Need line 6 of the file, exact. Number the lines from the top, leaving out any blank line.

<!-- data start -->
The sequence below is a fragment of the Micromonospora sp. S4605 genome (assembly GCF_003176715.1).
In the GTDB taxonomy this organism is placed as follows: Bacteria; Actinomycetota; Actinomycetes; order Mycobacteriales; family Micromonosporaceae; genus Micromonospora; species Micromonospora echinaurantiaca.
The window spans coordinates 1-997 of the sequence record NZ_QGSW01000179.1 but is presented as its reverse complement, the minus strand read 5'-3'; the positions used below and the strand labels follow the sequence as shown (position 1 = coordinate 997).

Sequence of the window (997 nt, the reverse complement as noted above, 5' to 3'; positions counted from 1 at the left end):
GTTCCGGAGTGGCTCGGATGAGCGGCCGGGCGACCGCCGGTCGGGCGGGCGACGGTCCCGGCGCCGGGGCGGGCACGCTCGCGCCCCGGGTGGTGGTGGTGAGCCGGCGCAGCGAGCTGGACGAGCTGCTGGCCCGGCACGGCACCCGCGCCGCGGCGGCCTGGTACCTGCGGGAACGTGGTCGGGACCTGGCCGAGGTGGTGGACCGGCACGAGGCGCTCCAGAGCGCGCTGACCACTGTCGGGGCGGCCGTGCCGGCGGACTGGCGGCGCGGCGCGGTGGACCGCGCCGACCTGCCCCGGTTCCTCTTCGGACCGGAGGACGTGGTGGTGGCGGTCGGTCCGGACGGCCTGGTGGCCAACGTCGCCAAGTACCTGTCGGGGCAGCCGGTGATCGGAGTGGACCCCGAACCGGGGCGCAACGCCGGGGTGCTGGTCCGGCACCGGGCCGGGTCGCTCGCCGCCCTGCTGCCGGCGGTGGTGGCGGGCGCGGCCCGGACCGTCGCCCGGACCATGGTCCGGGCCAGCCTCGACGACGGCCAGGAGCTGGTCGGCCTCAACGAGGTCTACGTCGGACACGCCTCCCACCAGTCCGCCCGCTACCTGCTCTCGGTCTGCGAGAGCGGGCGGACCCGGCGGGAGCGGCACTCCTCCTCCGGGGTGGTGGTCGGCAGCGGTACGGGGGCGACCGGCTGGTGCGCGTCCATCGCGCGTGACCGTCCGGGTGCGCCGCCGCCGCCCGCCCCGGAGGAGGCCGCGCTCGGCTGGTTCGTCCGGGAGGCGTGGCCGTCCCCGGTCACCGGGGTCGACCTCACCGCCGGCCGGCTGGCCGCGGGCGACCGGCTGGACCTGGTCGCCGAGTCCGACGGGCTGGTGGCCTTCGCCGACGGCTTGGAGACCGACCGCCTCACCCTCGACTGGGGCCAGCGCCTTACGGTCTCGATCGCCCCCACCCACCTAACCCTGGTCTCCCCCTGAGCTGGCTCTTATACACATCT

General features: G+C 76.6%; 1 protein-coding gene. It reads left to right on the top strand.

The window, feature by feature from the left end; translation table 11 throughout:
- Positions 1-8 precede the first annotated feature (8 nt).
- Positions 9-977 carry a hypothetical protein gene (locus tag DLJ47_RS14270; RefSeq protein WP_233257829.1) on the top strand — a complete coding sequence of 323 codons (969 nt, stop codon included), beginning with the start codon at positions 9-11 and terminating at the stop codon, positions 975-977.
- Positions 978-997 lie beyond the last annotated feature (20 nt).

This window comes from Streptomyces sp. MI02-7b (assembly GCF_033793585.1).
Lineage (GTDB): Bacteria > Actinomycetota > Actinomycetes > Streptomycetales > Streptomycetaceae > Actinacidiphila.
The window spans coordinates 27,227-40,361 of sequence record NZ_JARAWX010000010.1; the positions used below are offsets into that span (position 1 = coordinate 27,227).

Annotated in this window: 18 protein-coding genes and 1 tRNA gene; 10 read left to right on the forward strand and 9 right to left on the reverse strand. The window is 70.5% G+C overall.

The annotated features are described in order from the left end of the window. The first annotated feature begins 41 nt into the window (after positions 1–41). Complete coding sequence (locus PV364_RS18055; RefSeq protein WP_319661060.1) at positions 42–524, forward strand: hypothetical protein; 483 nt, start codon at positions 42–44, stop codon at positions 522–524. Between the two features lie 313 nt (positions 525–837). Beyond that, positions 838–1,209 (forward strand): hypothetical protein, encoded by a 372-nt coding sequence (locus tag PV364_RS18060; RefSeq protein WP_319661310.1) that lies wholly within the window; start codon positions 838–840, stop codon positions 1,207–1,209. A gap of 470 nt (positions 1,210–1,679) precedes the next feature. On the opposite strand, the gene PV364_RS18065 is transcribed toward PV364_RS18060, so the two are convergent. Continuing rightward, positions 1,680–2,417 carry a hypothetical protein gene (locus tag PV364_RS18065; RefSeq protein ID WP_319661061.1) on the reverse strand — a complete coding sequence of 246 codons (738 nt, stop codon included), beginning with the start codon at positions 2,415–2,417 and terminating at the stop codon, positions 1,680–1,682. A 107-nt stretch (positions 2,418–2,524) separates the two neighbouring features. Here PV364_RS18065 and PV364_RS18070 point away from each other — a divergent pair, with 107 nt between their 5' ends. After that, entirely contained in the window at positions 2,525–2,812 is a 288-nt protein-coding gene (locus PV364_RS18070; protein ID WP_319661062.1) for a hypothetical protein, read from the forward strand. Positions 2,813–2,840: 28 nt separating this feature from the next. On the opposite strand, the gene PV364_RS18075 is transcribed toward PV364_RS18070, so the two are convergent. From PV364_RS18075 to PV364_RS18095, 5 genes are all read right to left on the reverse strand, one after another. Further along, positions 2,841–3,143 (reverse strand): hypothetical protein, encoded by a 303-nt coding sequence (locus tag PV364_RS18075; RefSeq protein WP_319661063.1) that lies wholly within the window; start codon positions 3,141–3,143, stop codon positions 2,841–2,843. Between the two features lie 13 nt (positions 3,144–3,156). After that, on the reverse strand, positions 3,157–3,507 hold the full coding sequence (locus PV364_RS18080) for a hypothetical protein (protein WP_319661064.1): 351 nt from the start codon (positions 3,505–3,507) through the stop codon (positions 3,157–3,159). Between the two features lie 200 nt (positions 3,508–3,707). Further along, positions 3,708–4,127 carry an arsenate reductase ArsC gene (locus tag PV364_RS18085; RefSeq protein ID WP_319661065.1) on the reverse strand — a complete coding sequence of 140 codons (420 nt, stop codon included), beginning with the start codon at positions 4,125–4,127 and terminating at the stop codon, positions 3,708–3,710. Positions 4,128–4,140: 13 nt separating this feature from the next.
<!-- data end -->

General features: G+C 76.6%; 1 protein-coding gene. It reads left to right on the top strand.